Like the U.S. government, major cities such as Toronto also have to manage their budgets within the constraints put in place and need to take care to not exceed their debt ceiling.
How it Works
The point of a capital budget for a city is to allow it to use debt to fund long term projects over their expected useful life, in much the same way as companies depreciate their capital assets. This in turn gives the city a certain amount of flexibility when deciding which major projects to fund and how exactly those funds will be raised.
This process is similar to that used by countries and companies as it relies largely on the city’s credit rating and its total amount of outstanding debt. In Toronto the debt ceiling is set by the City Council and is currently restricted to 15 percent of the total income generated from property taxes which gives a debt ceiling for 2015 of $447.4 million.
Based on current projections, Toronto is likely to hit its debt ceiling by 2019 as there are a number of large infrastructure projects pending. Assuming that those projects go ahead, rather than being shuffled around for another administration to deal with, the projected need for borrowing will end up at 14.41 percent by 2019, up from its current level of 11.61 percent. This would put the city in a dangerous financial situation as it would have little wiggle room if anything else major happened in the meantime.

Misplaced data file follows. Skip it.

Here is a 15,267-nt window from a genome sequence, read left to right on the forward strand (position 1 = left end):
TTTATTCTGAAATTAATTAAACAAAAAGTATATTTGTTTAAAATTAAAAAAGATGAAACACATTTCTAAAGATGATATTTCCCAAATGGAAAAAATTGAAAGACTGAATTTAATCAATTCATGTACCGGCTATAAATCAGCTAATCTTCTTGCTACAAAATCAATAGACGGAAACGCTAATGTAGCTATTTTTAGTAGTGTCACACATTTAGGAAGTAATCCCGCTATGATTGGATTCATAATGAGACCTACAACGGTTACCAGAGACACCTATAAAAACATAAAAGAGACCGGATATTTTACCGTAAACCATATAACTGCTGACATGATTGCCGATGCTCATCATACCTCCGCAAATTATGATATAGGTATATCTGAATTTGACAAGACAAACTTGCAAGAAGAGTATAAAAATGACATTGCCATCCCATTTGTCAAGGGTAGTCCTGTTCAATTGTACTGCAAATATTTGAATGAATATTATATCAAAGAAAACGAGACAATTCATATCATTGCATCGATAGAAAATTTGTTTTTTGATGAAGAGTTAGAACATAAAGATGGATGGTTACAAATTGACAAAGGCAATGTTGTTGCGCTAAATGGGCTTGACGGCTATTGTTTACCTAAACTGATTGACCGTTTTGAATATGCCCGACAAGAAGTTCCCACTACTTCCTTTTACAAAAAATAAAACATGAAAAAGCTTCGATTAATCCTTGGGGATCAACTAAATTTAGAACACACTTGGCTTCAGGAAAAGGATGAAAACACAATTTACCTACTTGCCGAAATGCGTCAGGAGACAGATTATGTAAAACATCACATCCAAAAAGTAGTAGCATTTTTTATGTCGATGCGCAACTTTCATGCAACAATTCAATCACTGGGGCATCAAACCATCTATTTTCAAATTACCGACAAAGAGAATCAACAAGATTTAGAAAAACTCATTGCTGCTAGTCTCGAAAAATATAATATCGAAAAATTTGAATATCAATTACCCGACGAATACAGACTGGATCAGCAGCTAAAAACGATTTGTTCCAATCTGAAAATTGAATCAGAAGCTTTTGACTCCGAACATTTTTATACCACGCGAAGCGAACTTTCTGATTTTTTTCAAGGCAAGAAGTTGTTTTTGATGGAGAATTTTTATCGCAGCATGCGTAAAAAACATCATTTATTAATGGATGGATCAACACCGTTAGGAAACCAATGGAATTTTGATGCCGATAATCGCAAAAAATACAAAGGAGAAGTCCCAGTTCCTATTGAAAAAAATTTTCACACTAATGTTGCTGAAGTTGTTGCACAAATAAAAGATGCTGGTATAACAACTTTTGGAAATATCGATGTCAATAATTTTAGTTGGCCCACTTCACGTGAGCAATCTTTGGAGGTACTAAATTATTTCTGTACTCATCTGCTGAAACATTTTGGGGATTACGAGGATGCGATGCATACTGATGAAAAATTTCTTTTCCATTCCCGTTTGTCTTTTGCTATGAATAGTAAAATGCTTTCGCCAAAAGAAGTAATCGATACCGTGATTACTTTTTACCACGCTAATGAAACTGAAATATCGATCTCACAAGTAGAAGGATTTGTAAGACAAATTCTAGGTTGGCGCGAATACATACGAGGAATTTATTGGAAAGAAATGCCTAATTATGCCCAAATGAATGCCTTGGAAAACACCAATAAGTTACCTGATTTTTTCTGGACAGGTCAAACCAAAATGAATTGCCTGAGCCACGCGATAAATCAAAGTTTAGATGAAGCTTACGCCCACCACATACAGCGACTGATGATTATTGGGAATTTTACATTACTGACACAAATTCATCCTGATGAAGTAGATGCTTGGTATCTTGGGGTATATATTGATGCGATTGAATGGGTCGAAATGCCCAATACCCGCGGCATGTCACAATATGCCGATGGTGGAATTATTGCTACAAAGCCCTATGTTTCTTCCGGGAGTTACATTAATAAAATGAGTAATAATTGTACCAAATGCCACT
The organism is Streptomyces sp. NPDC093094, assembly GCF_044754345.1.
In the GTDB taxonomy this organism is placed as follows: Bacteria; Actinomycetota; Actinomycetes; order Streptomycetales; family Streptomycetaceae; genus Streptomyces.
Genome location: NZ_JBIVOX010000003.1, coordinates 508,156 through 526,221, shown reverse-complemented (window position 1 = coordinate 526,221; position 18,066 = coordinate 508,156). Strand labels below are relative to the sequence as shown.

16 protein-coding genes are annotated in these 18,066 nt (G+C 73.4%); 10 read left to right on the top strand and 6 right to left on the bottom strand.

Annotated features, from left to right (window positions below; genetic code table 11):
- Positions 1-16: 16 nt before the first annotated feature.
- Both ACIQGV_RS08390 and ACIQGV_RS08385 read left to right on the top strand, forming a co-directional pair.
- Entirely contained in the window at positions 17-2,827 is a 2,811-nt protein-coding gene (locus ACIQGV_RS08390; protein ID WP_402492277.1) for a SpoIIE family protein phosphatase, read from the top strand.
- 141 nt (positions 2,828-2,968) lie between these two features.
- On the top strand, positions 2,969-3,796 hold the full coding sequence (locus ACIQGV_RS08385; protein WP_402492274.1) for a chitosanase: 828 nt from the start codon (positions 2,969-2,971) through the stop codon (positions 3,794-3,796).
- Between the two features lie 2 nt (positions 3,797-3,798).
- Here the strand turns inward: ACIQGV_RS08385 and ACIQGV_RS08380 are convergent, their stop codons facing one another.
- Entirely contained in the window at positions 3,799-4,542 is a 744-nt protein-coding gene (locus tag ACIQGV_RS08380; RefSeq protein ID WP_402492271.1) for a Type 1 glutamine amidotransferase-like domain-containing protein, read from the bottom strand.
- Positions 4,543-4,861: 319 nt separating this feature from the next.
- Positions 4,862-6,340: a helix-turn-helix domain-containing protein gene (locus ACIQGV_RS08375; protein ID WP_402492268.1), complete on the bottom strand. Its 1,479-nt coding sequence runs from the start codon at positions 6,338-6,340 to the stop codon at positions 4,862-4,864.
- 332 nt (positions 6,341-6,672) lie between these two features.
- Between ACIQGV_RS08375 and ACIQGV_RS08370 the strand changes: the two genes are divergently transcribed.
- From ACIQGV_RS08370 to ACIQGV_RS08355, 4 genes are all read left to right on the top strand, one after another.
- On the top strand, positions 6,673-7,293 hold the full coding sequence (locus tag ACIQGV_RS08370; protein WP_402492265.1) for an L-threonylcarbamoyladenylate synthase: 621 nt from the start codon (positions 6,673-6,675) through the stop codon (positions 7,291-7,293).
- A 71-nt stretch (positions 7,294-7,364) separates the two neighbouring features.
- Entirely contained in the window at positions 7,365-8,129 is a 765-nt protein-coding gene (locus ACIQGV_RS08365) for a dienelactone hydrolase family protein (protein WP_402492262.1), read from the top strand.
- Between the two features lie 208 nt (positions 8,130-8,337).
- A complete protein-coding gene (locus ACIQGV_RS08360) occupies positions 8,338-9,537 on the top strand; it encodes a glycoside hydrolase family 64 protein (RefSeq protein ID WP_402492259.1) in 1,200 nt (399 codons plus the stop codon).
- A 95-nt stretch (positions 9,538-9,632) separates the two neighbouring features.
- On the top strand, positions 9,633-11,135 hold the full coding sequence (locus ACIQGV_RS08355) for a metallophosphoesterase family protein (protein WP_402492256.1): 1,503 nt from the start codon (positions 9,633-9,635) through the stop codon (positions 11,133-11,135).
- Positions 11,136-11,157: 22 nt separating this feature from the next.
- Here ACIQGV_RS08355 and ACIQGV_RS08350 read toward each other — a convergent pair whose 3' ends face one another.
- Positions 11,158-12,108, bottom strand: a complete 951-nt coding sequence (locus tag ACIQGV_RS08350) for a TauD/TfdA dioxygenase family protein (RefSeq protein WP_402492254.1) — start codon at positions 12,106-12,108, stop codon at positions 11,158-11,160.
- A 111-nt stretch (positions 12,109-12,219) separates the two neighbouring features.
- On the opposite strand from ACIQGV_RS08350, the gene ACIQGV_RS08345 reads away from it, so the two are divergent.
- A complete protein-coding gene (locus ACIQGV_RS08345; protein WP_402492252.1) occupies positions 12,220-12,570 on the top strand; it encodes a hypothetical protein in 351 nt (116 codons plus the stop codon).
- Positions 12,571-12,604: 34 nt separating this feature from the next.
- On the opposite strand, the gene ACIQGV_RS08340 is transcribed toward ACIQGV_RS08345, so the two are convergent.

While of course, the City can alter the rules at any time and increase the debt ceiling this would potentially affect its AA credit rating, making its funding costs for debt more expensive. This leaves only two options, both of which are unpopular. One is to raise property taxes which would in turn increase the debt ceiling, or to continue to delay much needed capital and infrastructure projects. In the end this will come down to the political ramifications and whether the City Council can act in time.